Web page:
To address the question of whether, on a population level, early detection and amplification improve outcomes of children with hearing impairment.Design:
All families of children who were born between 2002 and 2007, and who presented for hearing services below 3 years of age at Australian Hearing pediatric centers in New South Wales, Victoria, and Southern Queensland were invited to participate in a prospective study on outcomes. Children’s speech, language, functional, and social outcomes were assessed at 3 years of age, using a battery of age-appropriate tests. Demographic information relating to the child, family, and educational intervention was solicited through the use of custom-designed questionnaires. Audiological data were collected from the national database of Australian Hearing and records held at educational intervention agencies for children. Regression analysis was used to investigate the effects of each of 15 predictor variables, including age of amplification, on outcomes.Results:
Four hundred and fifty-one children enrolled in the study, 56% of whom received their first hearing aid fitting before 6 months of age. On the basis of clinical records, 44 children (10%) were diagnosed with auditory neuropathy spectrum disorder. There were 107 children (24%) reported to have additional disabilities. At 3 years of age, 317 children (70%) were hearing aid users and 134 children (30%) used cochlear implants. On the basis of parent reports, about 71% used an aural/oral mode of communication, and about 79% used English as the spoken language at home. Children’s performance scores on standardized tests administered at 3 years of age were used in a factor analysis to derive a global development factor score. On average, the global score of hearing-impaired children was more than 1 SD below the mean of normal-hearing children at the same age. Regression analysis revealed that five factors, including female gender, absence of additional disabilities, less severe hearing loss, higher maternal education, and (for children with cochlear implants) earlier age of switch-on were associated with better outcomes at the 5% significance level. Whereas the effect of age of hearing aid fitting on child outcomes was weak, a younger age at cochlear implant switch-on was significantly associated with better outcomes for children with cochlear implants at 3 years of age.Conclusions:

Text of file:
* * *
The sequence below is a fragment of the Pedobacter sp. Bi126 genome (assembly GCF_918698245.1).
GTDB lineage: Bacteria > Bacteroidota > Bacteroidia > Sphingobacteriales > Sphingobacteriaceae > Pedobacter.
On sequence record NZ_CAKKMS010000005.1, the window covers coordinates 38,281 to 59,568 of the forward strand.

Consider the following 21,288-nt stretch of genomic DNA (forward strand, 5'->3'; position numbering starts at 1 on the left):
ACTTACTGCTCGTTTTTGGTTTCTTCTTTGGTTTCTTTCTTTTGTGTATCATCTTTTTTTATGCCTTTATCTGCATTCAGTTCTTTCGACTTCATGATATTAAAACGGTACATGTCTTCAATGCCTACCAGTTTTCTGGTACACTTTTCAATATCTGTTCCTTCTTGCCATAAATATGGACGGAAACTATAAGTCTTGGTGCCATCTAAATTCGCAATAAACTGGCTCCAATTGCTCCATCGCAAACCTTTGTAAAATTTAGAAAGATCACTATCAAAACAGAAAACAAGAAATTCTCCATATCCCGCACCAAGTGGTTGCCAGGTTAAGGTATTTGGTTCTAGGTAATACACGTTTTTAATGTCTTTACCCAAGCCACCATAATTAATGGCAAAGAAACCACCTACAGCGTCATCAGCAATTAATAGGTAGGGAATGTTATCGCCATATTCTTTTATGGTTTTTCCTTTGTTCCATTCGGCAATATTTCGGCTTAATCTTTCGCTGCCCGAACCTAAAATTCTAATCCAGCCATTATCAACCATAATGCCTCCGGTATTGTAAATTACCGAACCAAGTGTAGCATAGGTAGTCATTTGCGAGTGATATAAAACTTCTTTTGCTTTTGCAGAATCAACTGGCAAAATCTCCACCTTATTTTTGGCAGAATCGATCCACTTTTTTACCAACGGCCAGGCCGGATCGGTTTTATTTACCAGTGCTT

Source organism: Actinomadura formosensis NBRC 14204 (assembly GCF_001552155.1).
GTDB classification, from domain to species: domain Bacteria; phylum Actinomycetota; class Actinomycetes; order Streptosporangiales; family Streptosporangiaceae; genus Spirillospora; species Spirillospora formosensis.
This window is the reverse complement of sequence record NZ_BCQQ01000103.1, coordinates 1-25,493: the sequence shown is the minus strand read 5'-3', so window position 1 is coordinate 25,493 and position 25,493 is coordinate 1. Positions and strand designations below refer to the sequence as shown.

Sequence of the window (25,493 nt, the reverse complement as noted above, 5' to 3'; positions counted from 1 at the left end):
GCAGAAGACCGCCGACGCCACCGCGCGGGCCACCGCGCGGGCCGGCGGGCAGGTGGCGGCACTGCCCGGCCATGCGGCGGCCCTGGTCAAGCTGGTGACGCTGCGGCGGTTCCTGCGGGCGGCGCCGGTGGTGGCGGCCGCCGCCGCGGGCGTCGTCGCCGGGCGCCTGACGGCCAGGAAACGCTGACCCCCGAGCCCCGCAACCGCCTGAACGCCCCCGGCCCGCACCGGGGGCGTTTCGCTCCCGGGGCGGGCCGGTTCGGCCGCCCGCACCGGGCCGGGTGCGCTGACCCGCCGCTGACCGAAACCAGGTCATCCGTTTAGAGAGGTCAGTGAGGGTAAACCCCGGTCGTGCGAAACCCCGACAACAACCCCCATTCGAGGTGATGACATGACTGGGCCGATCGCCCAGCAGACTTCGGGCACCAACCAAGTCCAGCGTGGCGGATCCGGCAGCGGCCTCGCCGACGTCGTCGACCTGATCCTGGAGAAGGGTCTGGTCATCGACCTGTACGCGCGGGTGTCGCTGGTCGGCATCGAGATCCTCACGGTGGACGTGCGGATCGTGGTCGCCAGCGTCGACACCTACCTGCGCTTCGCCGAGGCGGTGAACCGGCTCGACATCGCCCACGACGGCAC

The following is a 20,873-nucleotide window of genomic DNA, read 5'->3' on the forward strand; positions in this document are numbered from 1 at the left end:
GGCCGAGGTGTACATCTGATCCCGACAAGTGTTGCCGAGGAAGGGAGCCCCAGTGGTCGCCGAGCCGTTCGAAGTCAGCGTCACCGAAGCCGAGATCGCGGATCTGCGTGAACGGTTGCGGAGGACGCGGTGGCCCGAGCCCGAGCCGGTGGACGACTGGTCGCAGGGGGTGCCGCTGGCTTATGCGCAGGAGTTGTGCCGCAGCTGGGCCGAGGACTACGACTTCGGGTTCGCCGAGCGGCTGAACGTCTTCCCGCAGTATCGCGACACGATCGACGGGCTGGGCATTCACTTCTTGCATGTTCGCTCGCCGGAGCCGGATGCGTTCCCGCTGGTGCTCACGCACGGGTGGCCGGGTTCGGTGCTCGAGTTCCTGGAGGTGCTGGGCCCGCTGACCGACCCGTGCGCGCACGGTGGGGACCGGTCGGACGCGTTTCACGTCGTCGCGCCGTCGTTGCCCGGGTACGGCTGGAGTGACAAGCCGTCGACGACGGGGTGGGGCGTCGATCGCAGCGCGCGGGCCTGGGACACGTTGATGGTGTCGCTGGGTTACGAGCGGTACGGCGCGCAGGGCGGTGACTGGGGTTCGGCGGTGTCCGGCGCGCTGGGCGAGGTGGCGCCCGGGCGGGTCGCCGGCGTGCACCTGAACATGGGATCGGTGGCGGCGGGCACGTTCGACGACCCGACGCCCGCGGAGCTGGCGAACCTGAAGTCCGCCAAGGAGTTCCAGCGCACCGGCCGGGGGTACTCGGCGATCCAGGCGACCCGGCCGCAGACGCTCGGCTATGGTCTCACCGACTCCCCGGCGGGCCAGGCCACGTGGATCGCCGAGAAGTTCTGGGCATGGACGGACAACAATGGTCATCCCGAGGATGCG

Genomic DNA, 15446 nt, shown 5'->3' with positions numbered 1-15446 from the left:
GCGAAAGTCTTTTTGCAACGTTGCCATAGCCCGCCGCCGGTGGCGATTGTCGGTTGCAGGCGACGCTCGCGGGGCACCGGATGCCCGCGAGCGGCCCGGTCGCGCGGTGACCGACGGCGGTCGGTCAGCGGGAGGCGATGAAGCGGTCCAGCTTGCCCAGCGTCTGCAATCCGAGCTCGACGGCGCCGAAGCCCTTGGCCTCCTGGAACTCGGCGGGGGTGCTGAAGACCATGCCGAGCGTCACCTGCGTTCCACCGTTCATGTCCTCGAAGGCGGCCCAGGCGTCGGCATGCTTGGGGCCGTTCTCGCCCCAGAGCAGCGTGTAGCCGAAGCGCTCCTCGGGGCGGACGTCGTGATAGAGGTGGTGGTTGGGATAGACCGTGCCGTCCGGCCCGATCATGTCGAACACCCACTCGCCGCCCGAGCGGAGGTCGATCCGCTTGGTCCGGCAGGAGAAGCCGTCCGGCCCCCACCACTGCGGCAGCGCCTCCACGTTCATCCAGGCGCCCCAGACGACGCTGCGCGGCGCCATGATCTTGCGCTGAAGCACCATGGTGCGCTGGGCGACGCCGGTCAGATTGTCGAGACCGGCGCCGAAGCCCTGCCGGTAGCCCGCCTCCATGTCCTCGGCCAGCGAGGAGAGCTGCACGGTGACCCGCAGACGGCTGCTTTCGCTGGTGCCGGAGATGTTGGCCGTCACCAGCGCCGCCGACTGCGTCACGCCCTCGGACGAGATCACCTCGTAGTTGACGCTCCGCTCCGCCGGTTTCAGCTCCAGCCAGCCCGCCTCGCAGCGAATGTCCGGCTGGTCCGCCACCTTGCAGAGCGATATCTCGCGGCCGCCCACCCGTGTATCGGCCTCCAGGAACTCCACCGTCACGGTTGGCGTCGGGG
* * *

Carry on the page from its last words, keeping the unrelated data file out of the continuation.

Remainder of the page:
Fifty-six percent of the 451 children were fitted with hearing aids before 6 months of age. At 3 years of age, 134 children used cochlear implants and the remaining children used hearing aids. On average, outcomes were well below population norms. Significant predictors of child outcomes include: presence/absence of additional disabilities, severity of hearing loss, gender, maternal education, together with age of switch-on for children with cochlear implants.